A woman representing her parish in Burlington County engages in a Faith In Our Future planning meeting. Monitor file photo
A woman representing her parish in Burlington County engages in a Faith In Our Future planning meeting. Monitor file photo
" We often forget that the primary Sacrament is Baptism, and it is through the Sacrament of Baptism that we receive our call to follow Jesus and work to establish the reign of God in our time. "

A recent blog post on the vocation of the laity drew a flurry of comments from readers including one who was frustrated by the idea that a Catholic blogger was trying to make a vocation into something more than the reader believed it actually was – a career choice by those who decided to become priests or enter religious life.

Arguments ensued, with many readers agreeing with this perspective and others more in line with actual Church teaching – vocation is not merely a career choice, but a calling from God to live a life of holiness within a particular state of life.

Most Catholics are familiar with vocation, which comes from the Latin word meaning “a call,” as it relates to the priesthood, the diaconate or religious life.  Less understood is the Church’s teaching that every baptized Catholic is called by God to a personal vocation through which they live out the call to holiness. Some are called to the Sacrament of Marriage, some to parenthood and family life. Others are called to the single life.

The Catechism of the Catholic Church makes clear that, whatever their state in life, every baptized Catholic is called to holiness for their own benefit, as well as the benefit the Church and the world: The faithful “have their own part to play in the mission of the whole Christian people … By reason of their special vocation it belongs to the laity to seek the kingdom of God by engaging in temporal affairs and directing them in according to God’s will … it pertains to them in a special way so to illuminate and order all temporal things with which they are closely associated that these may always be effected and grow according to Christ and may be to the glory of the Creator and Redeemer.” (CCC  897, 898).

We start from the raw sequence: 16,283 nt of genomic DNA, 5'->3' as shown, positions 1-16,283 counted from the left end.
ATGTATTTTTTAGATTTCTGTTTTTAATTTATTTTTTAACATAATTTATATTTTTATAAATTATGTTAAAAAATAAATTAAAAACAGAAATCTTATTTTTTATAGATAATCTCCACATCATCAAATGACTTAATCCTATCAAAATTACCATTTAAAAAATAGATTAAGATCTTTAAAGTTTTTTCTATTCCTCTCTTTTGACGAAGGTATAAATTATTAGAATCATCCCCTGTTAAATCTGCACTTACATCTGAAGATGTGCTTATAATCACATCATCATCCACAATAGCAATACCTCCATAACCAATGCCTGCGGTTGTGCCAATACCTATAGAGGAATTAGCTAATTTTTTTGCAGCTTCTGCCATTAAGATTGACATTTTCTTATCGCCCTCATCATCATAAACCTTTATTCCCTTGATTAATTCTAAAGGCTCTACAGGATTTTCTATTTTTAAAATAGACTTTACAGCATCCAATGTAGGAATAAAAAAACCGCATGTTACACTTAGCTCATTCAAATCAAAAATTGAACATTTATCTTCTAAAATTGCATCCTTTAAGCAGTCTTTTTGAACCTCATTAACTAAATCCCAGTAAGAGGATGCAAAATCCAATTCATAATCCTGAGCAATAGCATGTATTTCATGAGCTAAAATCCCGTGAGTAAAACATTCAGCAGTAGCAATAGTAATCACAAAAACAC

The laity do this, explains the U.S. Catholic Catechism for Adults, “in the context of their lives within families, parish communities, civic communities, and the work place. The every day gift of themselves in love and care for others, often done at great personal cost, is a priestly offering that is joined to the sacrifice of Christ in the Eucharist. By words and deeds faithful to the Gospel, they evangelize others … By seeking to build the common good of society on the basis of moral principles they strengthen civic communities …”

For those who respond to the vocation of marriage, their call to holiness and love is lived out within the couple’s relationship and the life of their family. If they are blessed with children, their vocation to love includes raising their children to know and love God. Their home becomes the domestic Church from which the family goes out into the community and evangelizes by living the Gospel and following the model of Jesus Christ.

For those who are single, responding to God’s call to holiness means living God’s truth and love in all the circumstances of life, in the work place, in ministry, in relationships with friends and family. Their works of love and service bring God’s love to others and help transform the Church and the community.

Beginning with Baptism

“We often forget that the primary Sacrament is Baptism and it is through the Sacrament of Baptism that we receive our call to follow Jesus and work to establish the reign of God in our time,” admitted Msgr. Vincent Gartland, who prior to his retirement from active ministry in 2014 had served for 19 years as pastor of St. Ann Parish, Lawrenceville.

Msgr. Gartland referenced the Second Vatican Council’s Constitution on the Church: “The Lord Jesus, the divine Teacher and Model of all perfection, preached holiness of life to each and every one of his disciples, regardless of their situation.” What that means, he reflected, is that “there are no degrees of holiness.”